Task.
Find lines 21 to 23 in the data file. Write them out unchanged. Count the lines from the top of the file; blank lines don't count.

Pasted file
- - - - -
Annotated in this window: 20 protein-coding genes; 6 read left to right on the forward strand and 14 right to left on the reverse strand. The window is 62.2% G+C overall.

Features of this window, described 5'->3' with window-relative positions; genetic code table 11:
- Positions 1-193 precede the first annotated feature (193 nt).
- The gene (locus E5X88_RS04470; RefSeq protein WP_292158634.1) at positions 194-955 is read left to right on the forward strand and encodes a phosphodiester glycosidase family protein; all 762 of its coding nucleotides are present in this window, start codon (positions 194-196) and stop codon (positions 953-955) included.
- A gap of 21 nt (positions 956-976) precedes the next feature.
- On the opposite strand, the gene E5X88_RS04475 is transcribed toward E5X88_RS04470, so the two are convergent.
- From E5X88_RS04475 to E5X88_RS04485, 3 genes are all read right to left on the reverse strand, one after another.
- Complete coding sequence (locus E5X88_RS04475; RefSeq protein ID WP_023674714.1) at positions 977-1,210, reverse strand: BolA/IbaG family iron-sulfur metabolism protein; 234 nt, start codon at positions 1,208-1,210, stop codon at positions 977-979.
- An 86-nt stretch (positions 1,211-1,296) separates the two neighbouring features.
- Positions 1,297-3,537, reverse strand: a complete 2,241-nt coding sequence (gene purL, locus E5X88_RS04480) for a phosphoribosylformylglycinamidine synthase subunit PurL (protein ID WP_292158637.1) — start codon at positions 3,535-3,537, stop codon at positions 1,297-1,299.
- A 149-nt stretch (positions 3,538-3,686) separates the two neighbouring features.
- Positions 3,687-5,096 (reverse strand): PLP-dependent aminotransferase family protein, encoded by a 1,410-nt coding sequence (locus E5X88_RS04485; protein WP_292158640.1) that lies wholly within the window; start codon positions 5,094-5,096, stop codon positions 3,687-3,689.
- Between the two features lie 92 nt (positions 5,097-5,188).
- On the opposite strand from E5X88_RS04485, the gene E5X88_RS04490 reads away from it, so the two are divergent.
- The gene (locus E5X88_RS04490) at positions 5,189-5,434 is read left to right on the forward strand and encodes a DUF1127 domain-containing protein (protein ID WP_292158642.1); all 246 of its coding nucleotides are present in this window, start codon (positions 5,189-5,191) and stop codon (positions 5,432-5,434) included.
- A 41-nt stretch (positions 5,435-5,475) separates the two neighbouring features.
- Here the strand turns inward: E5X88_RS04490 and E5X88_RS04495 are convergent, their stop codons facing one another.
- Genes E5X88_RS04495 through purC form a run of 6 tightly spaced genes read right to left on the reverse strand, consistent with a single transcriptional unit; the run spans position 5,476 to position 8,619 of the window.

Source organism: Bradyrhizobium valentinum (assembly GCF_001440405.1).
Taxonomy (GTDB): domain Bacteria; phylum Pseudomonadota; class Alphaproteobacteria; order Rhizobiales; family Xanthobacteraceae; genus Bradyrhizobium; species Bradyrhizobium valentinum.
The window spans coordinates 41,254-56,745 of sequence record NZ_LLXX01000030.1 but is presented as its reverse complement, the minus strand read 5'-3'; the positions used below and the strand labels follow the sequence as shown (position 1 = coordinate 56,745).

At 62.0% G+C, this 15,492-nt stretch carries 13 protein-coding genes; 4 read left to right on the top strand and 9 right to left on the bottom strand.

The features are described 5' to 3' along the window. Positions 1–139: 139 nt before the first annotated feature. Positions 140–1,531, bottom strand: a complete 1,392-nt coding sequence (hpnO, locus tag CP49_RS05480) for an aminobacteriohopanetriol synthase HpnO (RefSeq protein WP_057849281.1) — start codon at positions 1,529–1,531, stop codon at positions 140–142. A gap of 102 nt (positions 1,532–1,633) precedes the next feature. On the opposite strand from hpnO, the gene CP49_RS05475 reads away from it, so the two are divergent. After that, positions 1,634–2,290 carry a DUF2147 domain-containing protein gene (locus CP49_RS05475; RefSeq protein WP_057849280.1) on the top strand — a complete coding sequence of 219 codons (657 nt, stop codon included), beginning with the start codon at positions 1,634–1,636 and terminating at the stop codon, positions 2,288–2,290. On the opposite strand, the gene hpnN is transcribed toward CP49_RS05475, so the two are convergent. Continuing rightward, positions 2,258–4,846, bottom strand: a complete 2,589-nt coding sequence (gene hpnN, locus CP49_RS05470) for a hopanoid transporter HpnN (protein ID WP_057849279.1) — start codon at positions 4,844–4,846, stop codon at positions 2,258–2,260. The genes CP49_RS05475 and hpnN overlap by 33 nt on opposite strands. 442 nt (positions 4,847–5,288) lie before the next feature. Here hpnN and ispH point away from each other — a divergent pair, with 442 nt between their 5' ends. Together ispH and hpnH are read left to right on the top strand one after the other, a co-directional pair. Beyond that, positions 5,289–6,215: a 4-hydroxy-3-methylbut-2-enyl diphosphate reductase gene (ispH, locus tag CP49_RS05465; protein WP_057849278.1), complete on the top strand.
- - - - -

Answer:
The window spans coordinates 41,254-56,745 of sequence record NZ_LLXX01000030.1 but is presented as its reverse complement, the minus strand read 5'-3'; the positions used below and the strand labels follow the sequence as shown (position 1 = coordinate 56,745).

At 62.0% G+C, this 15,492-nt stretch carries 13 protein-coding genes; 4 read left to right on the top strand and 9 right to left on the bottom strand.

The features are described 5' to 3' along the window. Positions 1–139: 139 nt before the first annotated feature. Positions 140–1,531, bottom strand: a complete 1,392-nt coding sequence (hpnO, locus tag CP49_RS05480) for an aminobacteriohopanetriol synthase HpnO (RefSeq protein WP_057849281.1) — start codon at positions 1,529–1,531, stop codon at positions 140–142. A gap of 102 nt (positions 1,532–1,633) precedes the next feature. On the opposite strand from hpnO, the gene CP49_RS05475 reads away from it, so the two are divergent. After that, positions 1,634–2,290 carry a DUF2147 domain-containing protein gene (locus CP49_RS05475; RefSeq protein WP_057849280.1) on the top strand — a complete coding sequence of 219 codons (657 nt, stop codon included), beginning with the start codon at positions 1,634–1,636 and terminating at the stop codon, positions 2,288–2,290. On the opposite strand, the gene hpnN is transcribed toward CP49_RS05475, so the two are convergent. Continuing rightward, positions 2,258–4,846, bottom strand: a complete 2,589-nt coding sequence (gene hpnN, locus CP49_RS05470) for a hopanoid transporter HpnN (protein ID WP_057849279.1) — start codon at positions 4,844–4,846, stop codon at positions 2,258–2,260. The genes CP49_RS05475 and hpnN overlap by 33 nt on opposite strands. 442 nt (positions 4,847–5,288) lie before the next feature. Here hpnN and ispH point away from each other — a divergent pair, with 442 nt between their 5' ends. Together ispH and hpnH are read left to right on the top strand one after the other, a co-directional pair. Beyond that, positions 5,289–6,215: a 4-hydroxy-3-methylbut-2-enyl diphosphate reductase gene (ispH, locus tag CP49_RS05465; protein WP_057849278.1), complete on the top strand.